Damien Hirst / United Kingdom b.1965 / For the Love of God, laugh 2007 / Silkscreen print with glazes and diamond dust on paper, ed. 105/250 / Purchased 2008 with funds from the Estate of Lawrence F. King in memory of the late Mr and Mrs S.W. King through the Queensland Art Gallery Foundation / Collection: Queensland Art Gallery | Gallery of Modern Art / © Damien Hirst and Science Ltd./DACS. Licensed by Viscopy, 2016

Damien Hirst
For the love of God 2007

Not Currently on Display

Damien Hirst’s For the Love of God, laugh shows a skull pictured as if laughing in the face of death. The screenprint is rendered in fine detail against a background covered with diamond dust. To this already sparkling surface Hirst adds a thick and shining glaze. This focus on excess reveals consumption as both a game and madness and draws on a tradition of ‘memento mori’ painting to comment on market-driven consumption of art.

This work is related to another Hirst sculpture, For the Love of God 2007. This platinum cast of a human skull was studded with 8500 diamonds, including a large, flawless diamond marking the position of a ‘third eye’ in the skull’s forehead. Only the real human teeth, set into the cast, were unadorned.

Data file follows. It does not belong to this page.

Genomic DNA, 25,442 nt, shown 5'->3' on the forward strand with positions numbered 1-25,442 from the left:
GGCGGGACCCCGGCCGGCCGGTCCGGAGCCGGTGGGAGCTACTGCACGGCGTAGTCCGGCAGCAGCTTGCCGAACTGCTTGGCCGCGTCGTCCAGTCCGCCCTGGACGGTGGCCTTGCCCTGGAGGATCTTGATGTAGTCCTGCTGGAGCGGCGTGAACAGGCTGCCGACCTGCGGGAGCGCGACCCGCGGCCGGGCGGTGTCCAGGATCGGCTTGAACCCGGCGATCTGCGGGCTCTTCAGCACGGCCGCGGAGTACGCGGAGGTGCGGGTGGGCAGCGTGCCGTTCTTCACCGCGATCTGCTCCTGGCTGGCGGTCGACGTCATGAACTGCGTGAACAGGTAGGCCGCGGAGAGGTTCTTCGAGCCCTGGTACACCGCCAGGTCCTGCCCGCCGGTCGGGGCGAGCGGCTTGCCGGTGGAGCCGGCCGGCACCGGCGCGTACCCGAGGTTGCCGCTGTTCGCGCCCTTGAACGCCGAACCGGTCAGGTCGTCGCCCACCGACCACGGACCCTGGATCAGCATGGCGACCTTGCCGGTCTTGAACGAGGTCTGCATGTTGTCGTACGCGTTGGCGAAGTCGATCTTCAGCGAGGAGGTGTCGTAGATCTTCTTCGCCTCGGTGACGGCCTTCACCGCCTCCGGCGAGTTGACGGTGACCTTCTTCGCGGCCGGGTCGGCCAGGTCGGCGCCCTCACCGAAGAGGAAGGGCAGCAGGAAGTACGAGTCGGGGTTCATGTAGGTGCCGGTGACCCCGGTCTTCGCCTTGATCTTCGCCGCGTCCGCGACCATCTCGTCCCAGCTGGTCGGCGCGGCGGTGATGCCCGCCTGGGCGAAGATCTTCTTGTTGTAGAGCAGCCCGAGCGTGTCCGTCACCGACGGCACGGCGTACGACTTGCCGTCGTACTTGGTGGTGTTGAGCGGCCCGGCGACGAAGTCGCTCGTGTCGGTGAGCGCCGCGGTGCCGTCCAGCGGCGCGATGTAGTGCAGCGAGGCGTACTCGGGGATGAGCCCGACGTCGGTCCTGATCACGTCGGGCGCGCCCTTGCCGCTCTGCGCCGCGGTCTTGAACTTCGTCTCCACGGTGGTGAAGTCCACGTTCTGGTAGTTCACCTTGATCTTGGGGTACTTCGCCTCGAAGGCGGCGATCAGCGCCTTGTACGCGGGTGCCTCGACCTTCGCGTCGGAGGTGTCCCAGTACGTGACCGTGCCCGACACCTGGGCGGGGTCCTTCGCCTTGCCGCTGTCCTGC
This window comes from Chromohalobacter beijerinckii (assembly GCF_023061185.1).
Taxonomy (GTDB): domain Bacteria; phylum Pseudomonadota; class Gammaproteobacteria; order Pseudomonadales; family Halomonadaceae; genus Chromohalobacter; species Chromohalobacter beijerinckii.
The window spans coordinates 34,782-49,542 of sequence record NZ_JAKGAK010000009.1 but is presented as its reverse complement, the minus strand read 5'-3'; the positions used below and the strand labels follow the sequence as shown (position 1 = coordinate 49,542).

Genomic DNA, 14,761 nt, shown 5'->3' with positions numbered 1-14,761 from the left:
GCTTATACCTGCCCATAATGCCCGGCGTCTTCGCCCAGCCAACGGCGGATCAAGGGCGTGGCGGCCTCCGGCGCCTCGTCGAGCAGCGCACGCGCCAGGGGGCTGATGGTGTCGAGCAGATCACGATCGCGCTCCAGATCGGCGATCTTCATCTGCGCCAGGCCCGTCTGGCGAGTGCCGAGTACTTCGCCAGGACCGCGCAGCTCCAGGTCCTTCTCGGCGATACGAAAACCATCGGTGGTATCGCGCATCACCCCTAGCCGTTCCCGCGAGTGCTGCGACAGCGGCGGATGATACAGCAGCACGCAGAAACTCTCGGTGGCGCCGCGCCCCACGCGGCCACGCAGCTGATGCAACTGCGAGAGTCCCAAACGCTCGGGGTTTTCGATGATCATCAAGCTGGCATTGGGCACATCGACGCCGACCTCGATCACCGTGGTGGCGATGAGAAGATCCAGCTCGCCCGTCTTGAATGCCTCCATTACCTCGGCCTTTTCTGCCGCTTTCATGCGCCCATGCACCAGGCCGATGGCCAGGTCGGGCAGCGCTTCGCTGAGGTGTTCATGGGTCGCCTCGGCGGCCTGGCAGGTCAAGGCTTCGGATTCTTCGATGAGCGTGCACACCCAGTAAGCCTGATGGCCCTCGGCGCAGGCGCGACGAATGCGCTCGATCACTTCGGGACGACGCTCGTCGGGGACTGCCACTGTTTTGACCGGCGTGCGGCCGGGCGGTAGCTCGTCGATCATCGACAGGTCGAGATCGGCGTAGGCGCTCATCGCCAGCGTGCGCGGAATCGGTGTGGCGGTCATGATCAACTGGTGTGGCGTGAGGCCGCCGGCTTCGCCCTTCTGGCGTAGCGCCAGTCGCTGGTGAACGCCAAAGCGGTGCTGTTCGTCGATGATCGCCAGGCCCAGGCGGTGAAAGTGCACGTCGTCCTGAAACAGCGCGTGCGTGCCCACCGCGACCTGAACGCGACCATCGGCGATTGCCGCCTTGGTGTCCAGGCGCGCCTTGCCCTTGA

Known for being one of Britain’s wealthiest living artists, Damien Hirst’s art practice pursues the relationships between art, beauty, life and death. A conceptual artist who explores the complexities of human existence through a boldness, clarity and crispness that are better known as visual traits of popular culture. The mass-produced imagery associated with pop art, along with the engagement of studios and artisans to fabricate his works in the same vein as Duchamp’s idea of the ready-made are trends that were brought to the fore among Hirst and his contemporaries known as the Young British Artists of the 1990s.

Hirst came to broad recognition at this time for his spectacular and confronting vitrine sculptures of animals in formaldehyde and paintings made from butterfly wings. More recently, debate has focused on Hirst’s persona and excellent entrepreneurial skills, both informing and obfuscating interpretations of his current work.